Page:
Blender 3.0 was finally released! Here’s what’s new and how to install it in Ubuntu.
The new release of the animation creation software features 2x ~ 8x faster GPU rendering, magnitudes faster loading and saving compressed .blend file. Also, it has updated theme, and a bunch of new options to customize UI layout.
Other features in Blender 3.0 include:
- New asset browser includes materials, objects, and world data-blocks
- New pose library.
- Text Nodes.
- Brand new set of VR controller-based functionality
- NVIDIA CUDA/OptiX and AMD HIP support.
- New ‘Fields‘ to build node groups.
- And much more, see release note for details.
How to Install Blender in Ubuntu Linux:
The easiest way to get Blender 3.0 is installing the official Snap package. Users may simply search for and install it from Ubuntu Software:
NOTE: there are more than one blender packages in Ubuntu Software app, check package details and install the one from snapcraft.io
Install Blender via official Linux tarball:
Some users do not like snap since it needs separate daemon to run in sandbox. There’s a third-party PPA maintains the software package, though it’s not updated at the moment and it requires updated FFmpeg library that may cause dependency conflicts to other packages in your system.
For choice, Blender Foundation provides official Linux Tarball that you may use following steps to install it.
1. Download Blender Linux Tarball
First, go to the official download page. Click download Blender 3.0 for Linux. It’s a 64-bit tarball ‘
blender-3.0.0-linux-x64.tar.xz‘ for modern desktop PC.
2. Extract Tarball to /opt for global use:
Here I’m going to extract the tarball to /opt directory and create app shortcut for Blender 3.0. You may skip adding app shortcut, instead extract the tarball in Downloads folder and click run the executable to launch Blender.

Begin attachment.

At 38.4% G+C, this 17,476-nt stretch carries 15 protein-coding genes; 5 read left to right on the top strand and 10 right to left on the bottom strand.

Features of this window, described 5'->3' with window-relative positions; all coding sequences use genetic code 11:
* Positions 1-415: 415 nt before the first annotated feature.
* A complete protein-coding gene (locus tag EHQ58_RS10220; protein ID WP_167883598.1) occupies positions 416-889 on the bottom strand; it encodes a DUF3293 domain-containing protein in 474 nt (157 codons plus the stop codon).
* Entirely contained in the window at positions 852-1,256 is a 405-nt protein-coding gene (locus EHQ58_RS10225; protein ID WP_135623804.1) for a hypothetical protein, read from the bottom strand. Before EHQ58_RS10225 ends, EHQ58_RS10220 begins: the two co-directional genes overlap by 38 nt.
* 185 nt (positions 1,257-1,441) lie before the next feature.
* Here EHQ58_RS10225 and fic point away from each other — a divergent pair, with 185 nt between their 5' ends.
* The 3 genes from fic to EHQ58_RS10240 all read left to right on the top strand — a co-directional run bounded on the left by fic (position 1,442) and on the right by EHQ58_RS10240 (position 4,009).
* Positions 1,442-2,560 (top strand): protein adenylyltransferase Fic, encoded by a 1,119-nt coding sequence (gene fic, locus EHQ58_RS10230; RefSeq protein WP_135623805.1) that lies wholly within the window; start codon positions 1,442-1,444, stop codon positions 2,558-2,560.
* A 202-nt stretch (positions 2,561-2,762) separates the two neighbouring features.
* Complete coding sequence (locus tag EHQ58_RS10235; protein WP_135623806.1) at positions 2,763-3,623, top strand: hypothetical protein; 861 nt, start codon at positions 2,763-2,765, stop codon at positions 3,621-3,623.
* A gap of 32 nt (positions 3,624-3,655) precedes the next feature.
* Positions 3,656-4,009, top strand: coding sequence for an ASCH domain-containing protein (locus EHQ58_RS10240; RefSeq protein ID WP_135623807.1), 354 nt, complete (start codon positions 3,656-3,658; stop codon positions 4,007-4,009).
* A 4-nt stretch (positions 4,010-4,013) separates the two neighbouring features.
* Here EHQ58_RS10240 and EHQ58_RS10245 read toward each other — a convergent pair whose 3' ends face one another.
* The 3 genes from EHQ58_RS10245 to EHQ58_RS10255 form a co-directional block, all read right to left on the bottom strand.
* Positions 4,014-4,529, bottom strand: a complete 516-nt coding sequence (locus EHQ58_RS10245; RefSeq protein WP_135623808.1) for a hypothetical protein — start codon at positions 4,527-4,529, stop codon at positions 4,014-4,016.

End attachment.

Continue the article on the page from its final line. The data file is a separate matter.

1.) Press Ctrl+Alt+T on keyboard to open terminal. When it opens, run command to backup old blender folder under ‘/opt’ if any:
sudo mv /opt/blender /opt/blender.back
Ignore ‘No such file or directory’ output.
2.) Create new blender folder under /opt:
sudo mkdir /opt/blender
3.) Extract Blender 3.0 tarball from Downloads folder to the new created folder:
sudo tar -Jxf ~/Downloads/blender-3.0.0-linux-x64.tar.xz --strip-components=1 -C /opt/blender
sudo nautilus ~/Downloadscommand is required
3. Verify if the Blender executable works:
After extracting the Linux tarball into /opt/blender. User may run command to list that directory to verify:
And, run this command should launch the software:
Sometimes, app may refuse to launch due to missing shared library. If so, copy the library name and search in packages.ubuntu.com under ‘Search the contents of packages’ to find out the required package and install it.
4. Create app shortcut for Blender 3.0:
The Linux tarball includes the shortcut file by default, though it won’t work due to wrong file path. Run command in terminal to open the file via gedit text editor:
sudo gedit /opt/blender/blender.desktop
When it opens, change the ‘Exec’ and ‘Icon’ lines into:
Finally, copy the file to either ‘.local/share/applications’ for single user use, or ‘/usr/share/applications’ for global use:
sudo cp /opt/blender/blender.desktop ~/.local/share/applications/
Here I copied the app shortcut file to local folder for single use. And, the app icon shows in ‘Activities’ overview search result immediately. Though, it’s better to change the ownership to yourself.
sudo chown $USER:$USER ~/.local/share/applications/blender.desktop
NOTE: If you still have old Blender package in system, there will be more than one app icons.
To uninstall Blender installed via previous steps, simply remove the folder under /opt directory via command:
sudo rm -R /opt/blender
And remove the app shortcut file via:
In case you didn’t change the ownership, add
sudo at the beginning to get pass permission issue.